Platelet-rich plasma (PRP) injections are becoming increasingly popular as a safe and effective treatment for musculoskeletal problems. Because treatments use the patient's own tissues, PRP injections are generally considered safe and can be used alone or in conjunction with other procedures. While dermatologists still have a lot of unanswered questions, the procedure itself seems to be safe and beneficial. The main advantages of PRP injections are that they can reduce the need for anti-inflammatory drugs or stronger medications, such as opioids.
Platelet-rich plasma has been found to significantly improve the healing process, and the use of a PRP injection for shoulder pain caused by rotator cuff tears, Achilles tendon ruptures, and other soft tissue injuries is becoming more common. PRP injections are prepared by taking one to several tubes of your own blood and passing them through a centrifuge to concentrate platelets. The idea is that injecting PRP into damaged tissues will stimulate the body to develop new, healthy cells and promote healing. Injections are administered using a needle (guided by an ultrasound), so there is a chance of damage to an artery or vein.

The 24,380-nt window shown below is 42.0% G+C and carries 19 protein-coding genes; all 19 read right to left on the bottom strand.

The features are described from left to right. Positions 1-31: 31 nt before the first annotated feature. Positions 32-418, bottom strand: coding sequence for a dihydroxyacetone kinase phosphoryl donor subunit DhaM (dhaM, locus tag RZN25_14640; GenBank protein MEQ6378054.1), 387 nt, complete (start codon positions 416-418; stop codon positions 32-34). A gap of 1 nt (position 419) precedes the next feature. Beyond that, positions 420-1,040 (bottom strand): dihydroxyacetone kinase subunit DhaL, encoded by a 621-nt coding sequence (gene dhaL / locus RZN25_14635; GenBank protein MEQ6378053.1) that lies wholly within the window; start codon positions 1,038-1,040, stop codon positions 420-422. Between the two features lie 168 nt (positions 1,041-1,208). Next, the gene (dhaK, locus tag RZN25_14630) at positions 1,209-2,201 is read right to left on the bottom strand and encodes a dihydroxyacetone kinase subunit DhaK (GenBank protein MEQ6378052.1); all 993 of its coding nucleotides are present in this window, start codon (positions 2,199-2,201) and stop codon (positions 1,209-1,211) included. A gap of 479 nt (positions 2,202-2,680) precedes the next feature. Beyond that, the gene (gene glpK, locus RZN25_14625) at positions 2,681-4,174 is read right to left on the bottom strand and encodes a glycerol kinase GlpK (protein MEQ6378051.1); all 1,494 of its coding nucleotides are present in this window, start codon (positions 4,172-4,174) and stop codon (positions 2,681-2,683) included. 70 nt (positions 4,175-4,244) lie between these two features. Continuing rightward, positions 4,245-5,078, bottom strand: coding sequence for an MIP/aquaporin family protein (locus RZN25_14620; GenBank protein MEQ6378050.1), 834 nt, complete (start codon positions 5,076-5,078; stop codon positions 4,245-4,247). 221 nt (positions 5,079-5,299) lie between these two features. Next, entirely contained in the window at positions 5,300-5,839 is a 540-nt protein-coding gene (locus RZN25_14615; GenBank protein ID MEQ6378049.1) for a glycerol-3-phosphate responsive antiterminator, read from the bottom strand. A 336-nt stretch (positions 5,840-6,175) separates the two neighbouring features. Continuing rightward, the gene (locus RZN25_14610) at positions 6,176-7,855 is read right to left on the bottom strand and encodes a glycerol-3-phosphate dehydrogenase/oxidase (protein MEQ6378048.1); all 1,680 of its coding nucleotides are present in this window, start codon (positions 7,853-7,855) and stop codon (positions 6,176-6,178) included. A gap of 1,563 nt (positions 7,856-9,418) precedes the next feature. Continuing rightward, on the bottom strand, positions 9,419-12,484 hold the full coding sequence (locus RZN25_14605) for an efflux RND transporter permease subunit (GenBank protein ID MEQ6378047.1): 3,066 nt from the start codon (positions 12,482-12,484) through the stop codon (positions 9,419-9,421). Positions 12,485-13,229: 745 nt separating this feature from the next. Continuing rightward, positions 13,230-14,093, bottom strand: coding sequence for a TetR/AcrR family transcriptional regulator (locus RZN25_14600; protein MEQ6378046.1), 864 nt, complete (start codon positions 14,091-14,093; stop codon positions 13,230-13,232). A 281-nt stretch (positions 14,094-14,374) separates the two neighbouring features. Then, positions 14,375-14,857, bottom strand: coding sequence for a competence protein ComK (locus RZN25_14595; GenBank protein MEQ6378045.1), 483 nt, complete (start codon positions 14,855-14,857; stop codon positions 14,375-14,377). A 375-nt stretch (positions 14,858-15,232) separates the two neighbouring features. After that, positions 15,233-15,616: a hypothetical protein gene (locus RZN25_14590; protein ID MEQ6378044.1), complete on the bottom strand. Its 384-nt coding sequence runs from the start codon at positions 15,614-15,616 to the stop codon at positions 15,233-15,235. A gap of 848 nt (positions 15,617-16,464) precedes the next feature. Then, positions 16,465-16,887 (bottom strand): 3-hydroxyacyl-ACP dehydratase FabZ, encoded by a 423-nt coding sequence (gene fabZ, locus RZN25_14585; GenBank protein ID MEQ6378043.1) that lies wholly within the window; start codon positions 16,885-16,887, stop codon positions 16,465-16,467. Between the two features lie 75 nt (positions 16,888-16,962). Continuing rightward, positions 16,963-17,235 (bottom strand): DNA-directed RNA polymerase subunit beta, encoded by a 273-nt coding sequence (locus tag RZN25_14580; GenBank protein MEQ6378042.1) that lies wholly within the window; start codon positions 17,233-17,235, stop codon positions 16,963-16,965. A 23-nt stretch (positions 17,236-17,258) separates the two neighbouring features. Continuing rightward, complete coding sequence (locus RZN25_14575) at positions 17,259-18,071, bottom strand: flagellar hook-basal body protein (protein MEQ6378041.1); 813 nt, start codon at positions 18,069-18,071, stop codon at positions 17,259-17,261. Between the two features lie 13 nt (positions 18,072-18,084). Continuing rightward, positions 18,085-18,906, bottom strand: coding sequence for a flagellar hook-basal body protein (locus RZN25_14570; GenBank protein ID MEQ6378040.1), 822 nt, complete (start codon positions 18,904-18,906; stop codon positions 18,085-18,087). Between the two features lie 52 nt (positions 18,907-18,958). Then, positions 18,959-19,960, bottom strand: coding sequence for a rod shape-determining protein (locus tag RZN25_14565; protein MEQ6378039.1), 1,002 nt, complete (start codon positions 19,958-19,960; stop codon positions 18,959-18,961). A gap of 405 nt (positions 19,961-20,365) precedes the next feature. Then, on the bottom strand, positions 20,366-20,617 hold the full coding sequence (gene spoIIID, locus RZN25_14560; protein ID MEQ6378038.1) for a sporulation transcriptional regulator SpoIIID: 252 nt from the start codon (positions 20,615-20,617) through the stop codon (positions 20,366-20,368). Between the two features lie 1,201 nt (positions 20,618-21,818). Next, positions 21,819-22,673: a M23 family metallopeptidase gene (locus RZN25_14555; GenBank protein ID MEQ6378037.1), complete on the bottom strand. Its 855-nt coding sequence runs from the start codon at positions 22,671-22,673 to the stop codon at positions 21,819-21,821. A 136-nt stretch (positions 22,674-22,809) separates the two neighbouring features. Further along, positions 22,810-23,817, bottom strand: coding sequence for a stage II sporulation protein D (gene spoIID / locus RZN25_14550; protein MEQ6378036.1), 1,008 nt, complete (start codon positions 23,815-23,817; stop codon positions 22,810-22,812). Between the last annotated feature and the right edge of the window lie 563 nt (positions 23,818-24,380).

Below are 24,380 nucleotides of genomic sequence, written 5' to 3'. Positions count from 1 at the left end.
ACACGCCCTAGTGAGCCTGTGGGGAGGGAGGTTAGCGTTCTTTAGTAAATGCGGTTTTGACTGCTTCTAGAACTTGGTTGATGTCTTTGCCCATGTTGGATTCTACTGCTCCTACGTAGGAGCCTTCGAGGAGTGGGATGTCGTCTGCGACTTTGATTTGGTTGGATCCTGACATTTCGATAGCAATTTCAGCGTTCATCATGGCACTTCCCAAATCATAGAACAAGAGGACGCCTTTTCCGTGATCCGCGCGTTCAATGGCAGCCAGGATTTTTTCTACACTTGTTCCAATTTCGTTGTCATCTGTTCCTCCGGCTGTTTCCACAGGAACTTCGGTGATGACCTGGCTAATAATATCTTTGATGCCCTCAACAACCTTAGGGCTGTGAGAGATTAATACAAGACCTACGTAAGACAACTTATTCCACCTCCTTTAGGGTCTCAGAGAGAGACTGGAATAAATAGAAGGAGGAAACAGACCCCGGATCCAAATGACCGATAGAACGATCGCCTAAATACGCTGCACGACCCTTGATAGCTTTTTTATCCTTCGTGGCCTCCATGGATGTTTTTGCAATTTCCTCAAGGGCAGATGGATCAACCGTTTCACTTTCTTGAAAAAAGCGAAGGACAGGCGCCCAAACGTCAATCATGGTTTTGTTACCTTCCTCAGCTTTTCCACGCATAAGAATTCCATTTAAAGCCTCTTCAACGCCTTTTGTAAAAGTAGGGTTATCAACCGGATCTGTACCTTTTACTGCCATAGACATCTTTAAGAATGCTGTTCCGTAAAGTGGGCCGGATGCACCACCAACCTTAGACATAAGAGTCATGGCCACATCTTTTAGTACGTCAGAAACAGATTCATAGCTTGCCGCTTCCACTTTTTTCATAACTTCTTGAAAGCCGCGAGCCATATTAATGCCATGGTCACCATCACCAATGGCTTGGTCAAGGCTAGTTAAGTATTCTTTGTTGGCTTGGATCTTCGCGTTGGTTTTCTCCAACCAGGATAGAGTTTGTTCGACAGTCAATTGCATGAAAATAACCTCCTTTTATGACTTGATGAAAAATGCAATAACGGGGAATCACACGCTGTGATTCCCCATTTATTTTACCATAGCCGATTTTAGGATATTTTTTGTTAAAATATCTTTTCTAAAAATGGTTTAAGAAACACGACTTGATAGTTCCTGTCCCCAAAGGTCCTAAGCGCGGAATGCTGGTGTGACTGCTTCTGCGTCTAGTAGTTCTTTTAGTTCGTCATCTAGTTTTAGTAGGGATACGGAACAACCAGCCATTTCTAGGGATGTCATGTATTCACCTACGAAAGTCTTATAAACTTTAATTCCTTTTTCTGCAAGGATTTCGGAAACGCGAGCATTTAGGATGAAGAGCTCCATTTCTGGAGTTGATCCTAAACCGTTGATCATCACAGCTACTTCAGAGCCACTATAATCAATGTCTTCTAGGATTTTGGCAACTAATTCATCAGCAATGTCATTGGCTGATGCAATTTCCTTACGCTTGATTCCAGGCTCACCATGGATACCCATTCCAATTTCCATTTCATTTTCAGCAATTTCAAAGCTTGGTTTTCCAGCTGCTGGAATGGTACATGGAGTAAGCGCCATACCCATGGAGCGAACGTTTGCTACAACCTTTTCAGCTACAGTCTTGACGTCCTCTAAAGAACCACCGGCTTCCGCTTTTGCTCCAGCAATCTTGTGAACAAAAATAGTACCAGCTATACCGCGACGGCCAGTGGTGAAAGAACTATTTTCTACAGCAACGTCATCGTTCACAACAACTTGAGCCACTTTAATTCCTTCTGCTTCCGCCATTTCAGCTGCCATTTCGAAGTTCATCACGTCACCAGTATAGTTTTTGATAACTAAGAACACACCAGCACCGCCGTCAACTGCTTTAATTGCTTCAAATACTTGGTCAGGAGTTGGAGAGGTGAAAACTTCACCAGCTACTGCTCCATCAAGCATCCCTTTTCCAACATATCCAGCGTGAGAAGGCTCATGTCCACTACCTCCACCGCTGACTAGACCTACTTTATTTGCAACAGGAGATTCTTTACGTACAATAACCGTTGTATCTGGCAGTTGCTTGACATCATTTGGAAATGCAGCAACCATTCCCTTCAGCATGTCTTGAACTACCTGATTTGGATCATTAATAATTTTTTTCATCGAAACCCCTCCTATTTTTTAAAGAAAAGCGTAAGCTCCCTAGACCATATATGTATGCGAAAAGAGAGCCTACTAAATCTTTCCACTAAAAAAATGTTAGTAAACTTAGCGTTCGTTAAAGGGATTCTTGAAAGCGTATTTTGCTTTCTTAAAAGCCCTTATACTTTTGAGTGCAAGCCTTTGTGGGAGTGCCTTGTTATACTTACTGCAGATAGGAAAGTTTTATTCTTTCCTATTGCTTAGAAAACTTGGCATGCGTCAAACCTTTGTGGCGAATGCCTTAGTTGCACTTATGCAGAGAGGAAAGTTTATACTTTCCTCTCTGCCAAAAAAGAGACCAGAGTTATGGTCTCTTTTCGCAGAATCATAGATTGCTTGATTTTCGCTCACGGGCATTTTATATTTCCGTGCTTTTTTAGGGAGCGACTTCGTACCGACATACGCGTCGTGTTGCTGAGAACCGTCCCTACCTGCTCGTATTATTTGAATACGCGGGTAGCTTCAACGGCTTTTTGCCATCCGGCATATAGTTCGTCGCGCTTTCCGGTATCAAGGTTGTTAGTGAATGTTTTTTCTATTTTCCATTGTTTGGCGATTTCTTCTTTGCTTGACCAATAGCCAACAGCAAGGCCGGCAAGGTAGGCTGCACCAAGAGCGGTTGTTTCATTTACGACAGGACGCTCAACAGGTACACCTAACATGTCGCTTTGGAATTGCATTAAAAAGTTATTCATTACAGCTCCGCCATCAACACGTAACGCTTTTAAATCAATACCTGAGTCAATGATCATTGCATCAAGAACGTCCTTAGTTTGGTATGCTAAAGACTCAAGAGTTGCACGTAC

Infection can sometimes arise in the injured area, so it is important to take all necessary precautions when performing the procedure. Some people who have undergone PRP therapy complain of acute pain or pain at the injection site. According to the American Academy of Orthopedic Surgeons, very few insurance plans offer reimbursement for PRP injections. Like almost all medical treatments, there are potential advantages, as well as potential drawbacks and uncertainties in using PRP injections to treat osteoarthritis.